People don’t believe in saving anymore?December 3rd, 2013 • 2 Comments
New figures from the Bank of England shows that we have all given up on the idea of saving for the future- collectively taking £23 billion out of long term savings in the last 12 months. That equates to £900 per household and analysts have calculated that this is the fastest rate of withdrawal of nest eggs for almost 40 years.
However, this isn’t necessarily bad news. Much of this money has either been shifted into instant access savings accounts or current accounts for immediate spending ability or it has actually been spent. While spending might not help individuals’ financial outlook, consumer spending does help boost the national economy, and could lead to greater prosperity through new jobs and possibly even payrises.
But you can’t blame people for dumping their notice accounts- with many paying piffling rates of interest you may as well earn nothing in an account where you can access your money more easily. Perhaps people are just getting cannier with their cash and looking at alternative investments to offer a more meaningful return.
Peer to peer lending has been on the radar for some time, with some lenders offering guaranteed returns (ie you are protected from bad debts) that beat deposit rates into a cocked hat. These have become so popular that rumour has it the Chancellor will announce a consultation on Thursday into whether such investments could be held tax-free within an ISA wrapper in future. This type of investment will come under FCA governance next year, and many already have robust financial management systems and protection in case of going bump, but remember that investments here are not covered by the FSCS £85,000 protection.
Perhaps people are just sticking cash in ISAs instead? 100% of an interest rate is better than 80% of it (after 20% tax deducted at source), even if it is teensy weensy- many ISA accounts are no-notice accounts and classed as short term savings even if the intention is to hold the cash there for some time. ISA limits are also something that may come up in the Autumn Statement- people have cottoned on to the idea that they could substitute ISA saving for pension saving without the restrictions and the Chancellor may therefore decide to impose an overall limit on contribution to spoil our fun.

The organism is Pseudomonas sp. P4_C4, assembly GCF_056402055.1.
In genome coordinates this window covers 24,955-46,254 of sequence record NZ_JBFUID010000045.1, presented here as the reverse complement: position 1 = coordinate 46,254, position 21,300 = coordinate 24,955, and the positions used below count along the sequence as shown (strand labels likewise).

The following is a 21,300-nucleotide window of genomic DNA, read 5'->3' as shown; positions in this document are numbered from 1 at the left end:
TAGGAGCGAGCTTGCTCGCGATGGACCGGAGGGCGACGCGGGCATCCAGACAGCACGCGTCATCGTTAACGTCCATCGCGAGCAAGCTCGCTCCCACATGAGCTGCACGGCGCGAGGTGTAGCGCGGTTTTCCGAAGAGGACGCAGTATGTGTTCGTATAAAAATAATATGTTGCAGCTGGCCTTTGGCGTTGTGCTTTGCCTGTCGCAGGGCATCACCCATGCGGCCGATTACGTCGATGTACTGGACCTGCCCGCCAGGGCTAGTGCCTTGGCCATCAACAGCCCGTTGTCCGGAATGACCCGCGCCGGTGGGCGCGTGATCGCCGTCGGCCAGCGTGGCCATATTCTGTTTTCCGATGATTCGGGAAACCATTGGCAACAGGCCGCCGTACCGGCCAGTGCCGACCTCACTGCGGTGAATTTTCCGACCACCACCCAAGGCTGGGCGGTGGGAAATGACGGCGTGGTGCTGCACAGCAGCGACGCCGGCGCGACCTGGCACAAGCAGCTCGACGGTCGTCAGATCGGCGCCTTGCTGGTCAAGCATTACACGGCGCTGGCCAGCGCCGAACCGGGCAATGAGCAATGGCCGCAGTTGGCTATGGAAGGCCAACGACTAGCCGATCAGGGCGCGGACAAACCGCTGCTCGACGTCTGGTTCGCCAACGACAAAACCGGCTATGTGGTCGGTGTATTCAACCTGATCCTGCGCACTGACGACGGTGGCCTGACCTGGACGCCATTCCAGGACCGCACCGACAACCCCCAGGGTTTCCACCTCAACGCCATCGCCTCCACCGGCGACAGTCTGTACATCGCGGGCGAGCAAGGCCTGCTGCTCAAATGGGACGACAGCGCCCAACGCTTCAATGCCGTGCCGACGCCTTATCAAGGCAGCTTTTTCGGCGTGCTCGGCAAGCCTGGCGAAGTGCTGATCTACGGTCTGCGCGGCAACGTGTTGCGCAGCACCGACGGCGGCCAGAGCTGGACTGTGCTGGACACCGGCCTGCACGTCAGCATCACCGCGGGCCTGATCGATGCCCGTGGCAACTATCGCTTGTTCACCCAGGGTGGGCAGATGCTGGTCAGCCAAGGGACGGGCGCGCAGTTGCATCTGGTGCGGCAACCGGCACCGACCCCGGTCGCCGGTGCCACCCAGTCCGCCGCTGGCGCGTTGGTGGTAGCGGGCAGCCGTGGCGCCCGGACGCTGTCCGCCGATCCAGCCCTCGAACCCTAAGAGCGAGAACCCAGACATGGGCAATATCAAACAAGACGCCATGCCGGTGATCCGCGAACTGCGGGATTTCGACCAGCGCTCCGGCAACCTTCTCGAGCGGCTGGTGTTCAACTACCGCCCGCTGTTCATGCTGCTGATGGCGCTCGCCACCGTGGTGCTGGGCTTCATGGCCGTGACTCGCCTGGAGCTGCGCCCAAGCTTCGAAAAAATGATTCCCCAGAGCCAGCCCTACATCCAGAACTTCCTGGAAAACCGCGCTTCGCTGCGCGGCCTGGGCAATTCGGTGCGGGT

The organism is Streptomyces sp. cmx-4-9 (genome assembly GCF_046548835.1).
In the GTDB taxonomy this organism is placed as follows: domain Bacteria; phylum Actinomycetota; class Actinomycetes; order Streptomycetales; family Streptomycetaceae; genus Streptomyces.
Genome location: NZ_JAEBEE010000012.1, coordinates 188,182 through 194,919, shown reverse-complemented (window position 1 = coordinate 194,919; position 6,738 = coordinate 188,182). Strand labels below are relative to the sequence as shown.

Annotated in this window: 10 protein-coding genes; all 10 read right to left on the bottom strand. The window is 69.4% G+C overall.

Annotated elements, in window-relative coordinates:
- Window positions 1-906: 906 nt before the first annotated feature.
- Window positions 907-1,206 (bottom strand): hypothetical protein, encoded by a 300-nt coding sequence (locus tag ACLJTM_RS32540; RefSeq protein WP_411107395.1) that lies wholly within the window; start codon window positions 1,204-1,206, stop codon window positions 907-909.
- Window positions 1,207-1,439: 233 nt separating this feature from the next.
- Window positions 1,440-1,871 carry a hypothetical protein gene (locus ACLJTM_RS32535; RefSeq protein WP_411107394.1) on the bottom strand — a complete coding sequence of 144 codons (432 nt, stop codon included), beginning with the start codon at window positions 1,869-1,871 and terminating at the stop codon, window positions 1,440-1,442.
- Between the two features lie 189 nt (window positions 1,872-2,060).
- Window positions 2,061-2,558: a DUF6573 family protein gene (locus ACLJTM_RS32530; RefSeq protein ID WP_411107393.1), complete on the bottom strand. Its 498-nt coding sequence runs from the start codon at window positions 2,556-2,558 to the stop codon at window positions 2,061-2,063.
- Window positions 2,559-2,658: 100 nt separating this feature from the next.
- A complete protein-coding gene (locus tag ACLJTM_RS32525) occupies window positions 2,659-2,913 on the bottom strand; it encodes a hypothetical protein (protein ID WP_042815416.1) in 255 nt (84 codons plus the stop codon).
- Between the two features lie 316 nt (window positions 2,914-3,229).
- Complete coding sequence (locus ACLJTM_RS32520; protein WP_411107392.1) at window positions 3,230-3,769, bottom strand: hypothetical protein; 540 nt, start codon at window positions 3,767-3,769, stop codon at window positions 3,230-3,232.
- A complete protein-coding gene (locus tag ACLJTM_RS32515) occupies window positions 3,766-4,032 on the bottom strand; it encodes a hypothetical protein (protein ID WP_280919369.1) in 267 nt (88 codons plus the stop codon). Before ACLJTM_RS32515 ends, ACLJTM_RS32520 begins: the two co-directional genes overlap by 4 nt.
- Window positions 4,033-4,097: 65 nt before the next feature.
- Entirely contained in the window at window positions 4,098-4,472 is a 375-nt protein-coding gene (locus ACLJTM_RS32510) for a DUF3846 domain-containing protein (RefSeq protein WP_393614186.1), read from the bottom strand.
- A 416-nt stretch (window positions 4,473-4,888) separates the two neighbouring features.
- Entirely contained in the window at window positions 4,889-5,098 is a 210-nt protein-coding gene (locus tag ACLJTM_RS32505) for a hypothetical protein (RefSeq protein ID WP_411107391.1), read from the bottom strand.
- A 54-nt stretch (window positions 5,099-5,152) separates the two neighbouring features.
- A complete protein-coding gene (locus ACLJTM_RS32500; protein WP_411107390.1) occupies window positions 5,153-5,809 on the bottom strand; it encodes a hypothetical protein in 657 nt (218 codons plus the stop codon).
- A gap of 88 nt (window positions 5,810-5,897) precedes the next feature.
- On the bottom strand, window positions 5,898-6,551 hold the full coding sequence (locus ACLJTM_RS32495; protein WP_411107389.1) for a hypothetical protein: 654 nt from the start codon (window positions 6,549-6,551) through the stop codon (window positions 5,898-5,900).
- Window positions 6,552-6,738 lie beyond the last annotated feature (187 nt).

Or maybe people are throwing caution to the wind and going for the riskier side of investing. While investing directly in company shares can be treacherous, it can also be lucrative, as the Royal Mail shareholders can testify (note that the subsequent Merlin Entertainments and Infinis Energy IPOs have not been as successful in the short term). But there are less drastic ways of trying to make a turn- corporate bonds are making a comeback as an attractive investment, as they often offer higher rates than banks or Government stocks. Here, you are essentially lending the company money, and at the end of the term, you should get your loan amount back, plus a sensible amount of interest. Assuming the company doesn’t go bust that is…
You can find examples of available corporate bonds through a broker, for example this 5% bond with Premier Oil plc.
As ever, whatever you decide to do with your money should be a considered decision made after determining how much risk you are prepared to take with the cash. And if the answer is “none”, you might decide to stick with miniscule bank returns. Or invest in a new telly.